Voice of an NQM: finding my voice
Anna Merrick discusses her concerns about maternity services in the NHS.
By the time of publication I will have been working as a qualified midwife for over a year, leaving my preceptorship and Band 5 status behind. This anniversary marks a huge achievement for all NQMs, as we welcome a new cohort of preceptors to our trusts.
Reflecting on the year now gone, it is clear that it has been a time strained with uncertainty. In among the busy shifts and challenging cases, the NHS has continued to be constrained by a lack of funding, staff shortages, retention issues and growing demands. While NQMs face their own struggles of building confidence and learning new skills, their exterior environment is being held up by unstable scaffolding with patched up concerns and quick-fix solutions. This combination of both internal and external stresses leaves many of us questioning our ability to sustain a profession in the NHS.
While I could fill my closing piece about the many opportunities, joys and positive experiences I have had over my year as an NQM, I would feel somewhat responsible for not voicing the issues that so many of us face within the NHS. In order to be responsible for women and their families receiving safe and compassionate care, it is imperative that midwives and maternity staff are treated with equally safe and compassionate standards. As obvious as it may seem, and as frequently as it is said, it is astounding that this is still not acknowledged on a wider political scale in the UK.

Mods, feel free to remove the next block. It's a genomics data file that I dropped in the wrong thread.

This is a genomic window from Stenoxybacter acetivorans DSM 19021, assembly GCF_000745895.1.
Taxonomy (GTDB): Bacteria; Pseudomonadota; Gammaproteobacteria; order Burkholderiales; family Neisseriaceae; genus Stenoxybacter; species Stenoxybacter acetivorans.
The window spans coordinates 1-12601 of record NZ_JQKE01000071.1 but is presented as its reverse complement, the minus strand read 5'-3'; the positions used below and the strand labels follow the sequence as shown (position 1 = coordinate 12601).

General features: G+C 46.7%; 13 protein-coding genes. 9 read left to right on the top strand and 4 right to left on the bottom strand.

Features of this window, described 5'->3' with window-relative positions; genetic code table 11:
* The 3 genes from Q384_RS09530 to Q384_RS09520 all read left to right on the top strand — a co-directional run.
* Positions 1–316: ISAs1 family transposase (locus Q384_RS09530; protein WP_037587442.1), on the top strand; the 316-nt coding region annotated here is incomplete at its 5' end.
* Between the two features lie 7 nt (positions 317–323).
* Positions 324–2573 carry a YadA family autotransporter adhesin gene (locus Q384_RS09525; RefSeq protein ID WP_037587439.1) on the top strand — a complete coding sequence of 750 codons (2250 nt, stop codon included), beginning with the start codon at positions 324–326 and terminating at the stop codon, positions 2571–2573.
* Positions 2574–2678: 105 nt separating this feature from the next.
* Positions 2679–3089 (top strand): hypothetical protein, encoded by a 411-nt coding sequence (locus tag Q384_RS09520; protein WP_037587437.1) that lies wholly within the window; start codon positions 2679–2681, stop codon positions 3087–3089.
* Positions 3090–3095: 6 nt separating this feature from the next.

I am frustrated that my colleagues and I have to bear the brunt of inadequate staffing. I feel saddened when others congratulate healthcare professionals for our strength and commitment, as if managing a complex job without sufficient resources is a cause for celebration. It is upsetting to watch a coordinator repeatedly juggle the demands of no beds and no midwives. It is tiring to work without regular breaks and demoralising to not be able to provide all women with the extensive care we’ve been trained to give.
I find it difficult to talk openly about the challenges midwives face – mainly because I don’t want to spread pessimism and partly because, like many, I am apprehensive to talk negatively about the NHS. But this feeling is likely a result of what I believe to be the harmful rhetoric of the ‘keep calm and carry on’ mantra within healthcare, compounded by widespread governmental/public admiration of resilience in NHS staff. I feel compelled to write because I care about women and I care about midwives – my passion is not negativity, but rather a drive for positivity. I have come to realise that it is not a weakness or a lack of resilience to admit that our job is harder than it has to be – that it could be better.
NQMs are repeatedly told that it is okay to ask for help. We are told to get support from our colleagues and to escalate concerns when we need to. We are told to find our voices. My colleagues and I need more help, more funding, more staff. Women and their families need this too. I am beginning to find my voice.
Anna Merrick is an NQM working in London. She would like to thank her colleagues of midwives, MSWs, students and doctors at Imperial College NHS Trust for their support during her first year as a qualified midwife.